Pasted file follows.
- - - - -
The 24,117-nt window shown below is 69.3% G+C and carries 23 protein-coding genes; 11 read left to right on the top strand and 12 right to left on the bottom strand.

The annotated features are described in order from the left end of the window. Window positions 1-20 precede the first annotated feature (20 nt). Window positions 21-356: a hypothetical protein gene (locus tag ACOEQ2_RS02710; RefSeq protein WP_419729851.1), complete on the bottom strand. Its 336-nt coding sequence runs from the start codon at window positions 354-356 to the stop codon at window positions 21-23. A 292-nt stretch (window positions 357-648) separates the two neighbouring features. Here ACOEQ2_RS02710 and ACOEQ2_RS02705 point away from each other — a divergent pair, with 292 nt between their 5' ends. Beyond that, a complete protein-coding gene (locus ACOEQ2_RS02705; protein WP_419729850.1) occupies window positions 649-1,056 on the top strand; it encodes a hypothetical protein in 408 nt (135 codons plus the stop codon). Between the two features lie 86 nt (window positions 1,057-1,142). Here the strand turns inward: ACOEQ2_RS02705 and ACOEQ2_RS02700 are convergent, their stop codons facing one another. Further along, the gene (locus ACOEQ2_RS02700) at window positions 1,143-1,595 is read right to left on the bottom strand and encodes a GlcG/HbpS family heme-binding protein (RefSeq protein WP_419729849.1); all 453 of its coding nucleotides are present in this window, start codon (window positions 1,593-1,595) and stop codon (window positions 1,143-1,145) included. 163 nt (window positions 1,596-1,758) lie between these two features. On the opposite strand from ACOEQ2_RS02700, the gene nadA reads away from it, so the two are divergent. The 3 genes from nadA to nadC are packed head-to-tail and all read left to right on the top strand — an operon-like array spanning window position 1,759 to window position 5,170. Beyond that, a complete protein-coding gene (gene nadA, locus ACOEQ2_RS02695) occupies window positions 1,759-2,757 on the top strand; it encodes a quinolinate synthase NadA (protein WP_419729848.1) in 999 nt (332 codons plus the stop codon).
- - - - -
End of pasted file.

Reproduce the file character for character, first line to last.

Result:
The 24,117-nt window shown below is 69.3% G+C and carries 23 protein-coding genes; 11 read left to right on the top strand and 12 right to left on the bottom strand.

The annotated features are described in order from the left end of the window. Window positions 1-20 precede the first annotated feature (20 nt). Window positions 21-356: a hypothetical protein gene (locus tag ACOEQ2_RS02710; RefSeq protein WP_419729851.1), complete on the bottom strand. Its 336-nt coding sequence runs from the start codon at window positions 354-356 to the stop codon at window positions 21-23. A 292-nt stretch (window positions 357-648) separates the two neighbouring features. Here ACOEQ2_RS02710 and ACOEQ2_RS02705 point away from each other — a divergent pair, with 292 nt between their 5' ends. Beyond that, a complete protein-coding gene (locus ACOEQ2_RS02705; protein WP_419729850.1) occupies window positions 649-1,056 on the top strand; it encodes a hypothetical protein in 408 nt (135 codons plus the stop codon). Between the two features lie 86 nt (window positions 1,057-1,142). Here the strand turns inward: ACOEQ2_RS02705 and ACOEQ2_RS02700 are convergent, their stop codons facing one another. Further along, the gene (locus ACOEQ2_RS02700) at window positions 1,143-1,595 is read right to left on the bottom strand and encodes a GlcG/HbpS family heme-binding protein (RefSeq protein WP_419729849.1); all 453 of its coding nucleotides are present in this window, start codon (window positions 1,593-1,595) and stop codon (window positions 1,143-1,145) included. 163 nt (window positions 1,596-1,758) lie between these two features. On the opposite strand from ACOEQ2_RS02700, the gene nadA reads away from it, so the two are divergent. The 3 genes from nadA to nadC are packed head-to-tail and all read left to right on the top strand — an operon-like array spanning window position 1,759 to window position 5,170. Beyond that, a complete protein-coding gene (gene nadA, locus ACOEQ2_RS02695) occupies window positions 1,759-2,757 on the top strand; it encodes a quinolinate synthase NadA (protein WP_419729848.1) in 999 nt (332 codons plus the stop codon).